Nestled in Argentina's snow-capped Andes, overlooking a vast pristine lake, this picturesque ski town has long been a favorite of Latin American jet-setters. No wonder it was chosen as the site for the recent annual meeting of presidents from Spanish- and Portuguese-speaking countries.
But despite Bariloche's many gingerbread houses, chocolate and fondue shops, pine forests and jagged peaks, which have led many visitors to compare it to Bavaria, the town's reputation has been undermined by an 82-year-old former Nazi who has become its most infamous resident.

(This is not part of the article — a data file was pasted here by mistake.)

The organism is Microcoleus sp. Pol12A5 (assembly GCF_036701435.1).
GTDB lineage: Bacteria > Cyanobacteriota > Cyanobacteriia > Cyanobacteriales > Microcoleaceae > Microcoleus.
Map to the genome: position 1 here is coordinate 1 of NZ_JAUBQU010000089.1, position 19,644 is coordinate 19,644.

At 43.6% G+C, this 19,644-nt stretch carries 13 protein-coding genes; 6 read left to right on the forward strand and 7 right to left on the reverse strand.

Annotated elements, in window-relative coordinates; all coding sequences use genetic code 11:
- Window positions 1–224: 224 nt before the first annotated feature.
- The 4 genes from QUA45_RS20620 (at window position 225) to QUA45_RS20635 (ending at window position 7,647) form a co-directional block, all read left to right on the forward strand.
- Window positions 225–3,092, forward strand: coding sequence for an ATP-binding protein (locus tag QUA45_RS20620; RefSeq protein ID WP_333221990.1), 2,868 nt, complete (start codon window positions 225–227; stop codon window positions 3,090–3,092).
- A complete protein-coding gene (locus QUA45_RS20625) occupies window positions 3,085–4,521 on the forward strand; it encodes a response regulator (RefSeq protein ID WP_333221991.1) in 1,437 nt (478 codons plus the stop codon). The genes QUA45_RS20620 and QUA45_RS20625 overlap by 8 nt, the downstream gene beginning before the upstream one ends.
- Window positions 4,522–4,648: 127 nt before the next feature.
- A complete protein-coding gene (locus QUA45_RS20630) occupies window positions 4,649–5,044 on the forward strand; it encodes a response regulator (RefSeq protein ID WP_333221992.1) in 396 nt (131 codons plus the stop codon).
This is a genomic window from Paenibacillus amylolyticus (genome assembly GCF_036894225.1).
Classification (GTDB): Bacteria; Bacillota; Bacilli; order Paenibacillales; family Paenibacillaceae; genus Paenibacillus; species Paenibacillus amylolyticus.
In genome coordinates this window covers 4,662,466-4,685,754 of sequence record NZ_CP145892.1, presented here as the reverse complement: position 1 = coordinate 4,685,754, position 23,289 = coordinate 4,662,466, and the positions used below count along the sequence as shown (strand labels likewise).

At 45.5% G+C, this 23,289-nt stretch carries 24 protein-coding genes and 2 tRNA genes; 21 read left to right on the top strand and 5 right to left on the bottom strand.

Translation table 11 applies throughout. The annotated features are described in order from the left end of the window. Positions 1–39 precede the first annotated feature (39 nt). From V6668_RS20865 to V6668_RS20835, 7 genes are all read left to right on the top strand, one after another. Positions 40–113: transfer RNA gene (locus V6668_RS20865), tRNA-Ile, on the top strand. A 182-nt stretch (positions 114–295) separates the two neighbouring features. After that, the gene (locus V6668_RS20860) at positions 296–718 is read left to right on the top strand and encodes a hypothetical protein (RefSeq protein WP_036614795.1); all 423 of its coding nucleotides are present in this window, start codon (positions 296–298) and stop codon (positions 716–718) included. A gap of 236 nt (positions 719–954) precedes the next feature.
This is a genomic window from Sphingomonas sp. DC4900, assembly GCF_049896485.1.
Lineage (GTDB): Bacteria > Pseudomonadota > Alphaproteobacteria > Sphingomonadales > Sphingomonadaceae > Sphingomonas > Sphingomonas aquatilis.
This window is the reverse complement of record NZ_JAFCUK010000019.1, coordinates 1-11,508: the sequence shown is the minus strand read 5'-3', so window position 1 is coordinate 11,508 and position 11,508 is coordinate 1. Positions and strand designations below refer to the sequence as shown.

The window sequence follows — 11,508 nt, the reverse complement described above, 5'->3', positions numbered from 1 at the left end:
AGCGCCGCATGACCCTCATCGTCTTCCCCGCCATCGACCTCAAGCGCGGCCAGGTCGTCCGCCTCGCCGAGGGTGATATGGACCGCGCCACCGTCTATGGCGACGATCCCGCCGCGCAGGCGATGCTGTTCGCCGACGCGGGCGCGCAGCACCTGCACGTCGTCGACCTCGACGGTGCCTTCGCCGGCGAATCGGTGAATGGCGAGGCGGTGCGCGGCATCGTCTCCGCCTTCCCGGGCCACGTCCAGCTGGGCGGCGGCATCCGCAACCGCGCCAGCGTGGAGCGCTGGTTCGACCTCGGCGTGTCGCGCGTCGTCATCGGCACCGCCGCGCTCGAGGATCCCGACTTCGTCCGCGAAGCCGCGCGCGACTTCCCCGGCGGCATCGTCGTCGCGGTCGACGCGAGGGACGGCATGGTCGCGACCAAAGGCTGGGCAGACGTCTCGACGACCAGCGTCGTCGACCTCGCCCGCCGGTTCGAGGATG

Erich Priebke, a former SS captain who has lived in Bariloche for 50 years and has admitted taking part in the killings of 335 Italian civilians at the Ardeatine Caves outside Rome in 1944, is under house arrest here as the Argentine Supreme Court decides whether he will be extradited to Italy.
For decades Argentines have quietly referred to Bariloche as a haven for Nazis who fled Germany after World War II. But it was not until two years ago, when Mr. Priebke was uncovered by a team from ABC News television, that the world began to associate this town with Nazis.